This movie interlaces the stories of several characters in a small town united by their use of CB (citizen's band) radio. Paul LeMat is the local CB coordinator who has time for little else... See full summary »
Malcolm Anderson is a reporter for a Miami newspaper. He's had enough of reporting the local murders and so promises his school teacher girlfriend (Christine), they'll move away soon. ... See full summary »
The US needs to convince the visiting emir Khala'ad of Othar to allow an American military base in his strategic realm. Clueless nightclub waitress Sunny Ann Davis accidentally spots and ... See full summary »
An undercover FBI agent falls in love with a recently widowed mafia wife, who is trying to restart her life following her husband's murder while being pursued by a libidinous mafia kingpin seeking to claim her for himself.
When a professional couple who have lived & worked together for many years finally decide to marry, their sudden betrothal causes many unexpectedly funny and awkward difficulties. They soon... See full summary »
Jack and Kay Walsh are typical of many couples of the 1940s, where he is the breadwinner and she the housewife dependent upon him to do the man's duties around the house. Jack believes one of their neighbors in the housing complex in which they live in Los Angeles is white trash - he letting her know so at every opportunity, while Kay is quietly curious about her. That neighbor is streetwise Hazel Zanussi, an aspiring singer who does get a chance to sing on occasion at the club managed by her casual boyfriend, Biscuits Toohey, although he relegates her to being one of the taxi dancers more often against her wants, while he cheats on her behind her back despite truly having feelings for her. Hazel just wants to make an honest living. Their worlds are turned upside down on December 7, 1941 when the US enters WWII with the Japanese bombing of Pearl Harbor. Jack immediately enlists in the Navy, and while he will send money home, his decision leaves Kay largely to fend for herself. Against...Written by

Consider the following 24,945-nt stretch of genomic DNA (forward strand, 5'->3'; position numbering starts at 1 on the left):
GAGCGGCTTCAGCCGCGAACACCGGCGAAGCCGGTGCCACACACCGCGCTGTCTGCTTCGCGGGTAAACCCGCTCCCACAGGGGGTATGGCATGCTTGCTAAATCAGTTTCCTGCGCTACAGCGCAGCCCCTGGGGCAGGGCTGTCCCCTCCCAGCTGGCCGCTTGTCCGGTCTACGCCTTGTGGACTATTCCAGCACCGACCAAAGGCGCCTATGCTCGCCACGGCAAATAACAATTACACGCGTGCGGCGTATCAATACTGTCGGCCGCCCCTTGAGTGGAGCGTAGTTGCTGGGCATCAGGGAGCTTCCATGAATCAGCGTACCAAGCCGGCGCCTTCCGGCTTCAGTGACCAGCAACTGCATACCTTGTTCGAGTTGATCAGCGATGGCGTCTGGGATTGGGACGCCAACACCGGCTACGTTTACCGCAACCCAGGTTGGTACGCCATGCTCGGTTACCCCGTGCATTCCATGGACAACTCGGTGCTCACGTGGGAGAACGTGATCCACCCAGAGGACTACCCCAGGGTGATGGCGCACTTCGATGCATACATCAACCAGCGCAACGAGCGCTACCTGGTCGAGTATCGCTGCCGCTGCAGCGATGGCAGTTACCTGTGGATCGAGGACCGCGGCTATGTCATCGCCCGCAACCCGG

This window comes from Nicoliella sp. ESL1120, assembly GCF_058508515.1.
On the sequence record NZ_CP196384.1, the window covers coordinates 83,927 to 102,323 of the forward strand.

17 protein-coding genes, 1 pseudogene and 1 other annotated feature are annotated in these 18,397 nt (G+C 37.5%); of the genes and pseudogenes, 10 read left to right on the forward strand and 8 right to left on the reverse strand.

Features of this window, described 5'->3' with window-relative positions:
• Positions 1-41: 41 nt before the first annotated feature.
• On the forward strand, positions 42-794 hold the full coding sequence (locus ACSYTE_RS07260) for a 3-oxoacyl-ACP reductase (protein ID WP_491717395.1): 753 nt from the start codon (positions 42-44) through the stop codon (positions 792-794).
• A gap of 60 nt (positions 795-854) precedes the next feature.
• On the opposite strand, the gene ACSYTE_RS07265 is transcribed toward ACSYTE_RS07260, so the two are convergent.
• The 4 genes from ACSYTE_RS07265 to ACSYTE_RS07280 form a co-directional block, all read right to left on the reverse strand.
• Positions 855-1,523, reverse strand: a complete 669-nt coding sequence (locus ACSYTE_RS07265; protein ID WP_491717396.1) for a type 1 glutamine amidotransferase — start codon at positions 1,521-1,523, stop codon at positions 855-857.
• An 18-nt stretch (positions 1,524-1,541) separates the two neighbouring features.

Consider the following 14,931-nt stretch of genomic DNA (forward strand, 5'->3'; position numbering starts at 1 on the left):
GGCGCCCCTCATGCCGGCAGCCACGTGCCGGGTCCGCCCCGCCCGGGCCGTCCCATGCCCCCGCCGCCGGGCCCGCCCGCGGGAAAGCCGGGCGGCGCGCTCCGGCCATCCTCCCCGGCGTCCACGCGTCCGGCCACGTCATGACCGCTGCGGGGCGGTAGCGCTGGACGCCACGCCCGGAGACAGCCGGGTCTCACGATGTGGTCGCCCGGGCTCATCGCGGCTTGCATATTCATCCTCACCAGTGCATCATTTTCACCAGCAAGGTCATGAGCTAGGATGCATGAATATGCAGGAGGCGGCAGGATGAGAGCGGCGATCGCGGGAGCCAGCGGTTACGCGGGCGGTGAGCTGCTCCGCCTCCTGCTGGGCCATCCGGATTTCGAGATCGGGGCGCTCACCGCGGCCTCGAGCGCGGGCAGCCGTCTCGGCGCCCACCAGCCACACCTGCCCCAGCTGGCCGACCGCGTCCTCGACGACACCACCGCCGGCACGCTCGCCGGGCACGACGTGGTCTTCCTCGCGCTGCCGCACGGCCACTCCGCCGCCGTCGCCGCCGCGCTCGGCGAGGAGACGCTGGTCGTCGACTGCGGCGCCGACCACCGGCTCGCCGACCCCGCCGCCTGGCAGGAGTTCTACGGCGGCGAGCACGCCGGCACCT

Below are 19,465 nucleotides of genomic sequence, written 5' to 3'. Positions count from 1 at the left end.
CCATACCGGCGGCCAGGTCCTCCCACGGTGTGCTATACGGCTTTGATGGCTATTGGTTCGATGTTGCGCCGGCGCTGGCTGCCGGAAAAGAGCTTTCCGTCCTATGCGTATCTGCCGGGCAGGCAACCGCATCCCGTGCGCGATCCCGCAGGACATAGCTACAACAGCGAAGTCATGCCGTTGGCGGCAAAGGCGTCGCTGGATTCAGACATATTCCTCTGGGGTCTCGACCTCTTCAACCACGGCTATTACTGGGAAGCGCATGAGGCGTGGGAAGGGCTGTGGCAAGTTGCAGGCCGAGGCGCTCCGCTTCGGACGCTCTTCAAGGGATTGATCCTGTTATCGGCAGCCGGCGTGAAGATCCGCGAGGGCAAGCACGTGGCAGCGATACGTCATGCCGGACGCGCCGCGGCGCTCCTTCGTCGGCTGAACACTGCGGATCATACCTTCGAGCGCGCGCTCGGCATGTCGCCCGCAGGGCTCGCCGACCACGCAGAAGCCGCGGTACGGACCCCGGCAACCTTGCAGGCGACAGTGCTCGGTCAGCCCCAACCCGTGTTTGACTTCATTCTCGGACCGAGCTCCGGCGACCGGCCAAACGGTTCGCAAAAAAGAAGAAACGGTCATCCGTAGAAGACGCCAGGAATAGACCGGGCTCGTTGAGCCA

When the service men are boarding the bus, and Kay is saying goodbye to her husband, a man appears with a megaphone to announce the bus is departing. His megaphone is a self-contained transistor one which was not available in 1941. See more »
Hey, buddy, who do you think you are?
I'm gonna' tell you who I am: I'm Moon Willis, and I've been workin' in this damn place for 12 long years, this is *my* parking space and I ain't about to lose it to a bunch of fly-by-night women like you! Huh-uhh... You don't belong here! None of ya'!
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Opening credits are shown over old, black and white photos. See more »
CBS edited 5 minutes from this film for its 1987 network television premiere. See more »
Nice period feeling and an interesting premise that doesn't get a lot of attention, women's role in the workplace during WWII. They should have focused on that and left the weak love story out and would had a better film. The problem is that Goldie's and Russell's characters are not really people you can feel much empathy for, she's spoiled and selfish and he's really rather a jerk whereas the more interesting and relatable characters played by Ed Harris and Christine Lahti are kept too much in the background. Christine Lahti however steals every second she's on screen apparently pre-release tinkering cut some of her best work to throw the spotlight more Goldie's way, perhaps costing her a best supporting actress Oscar although she was nominated. You'll spot Holly Hunter early in her career as one of the factory girls. Not without its merits and attractions but less than it could have been.
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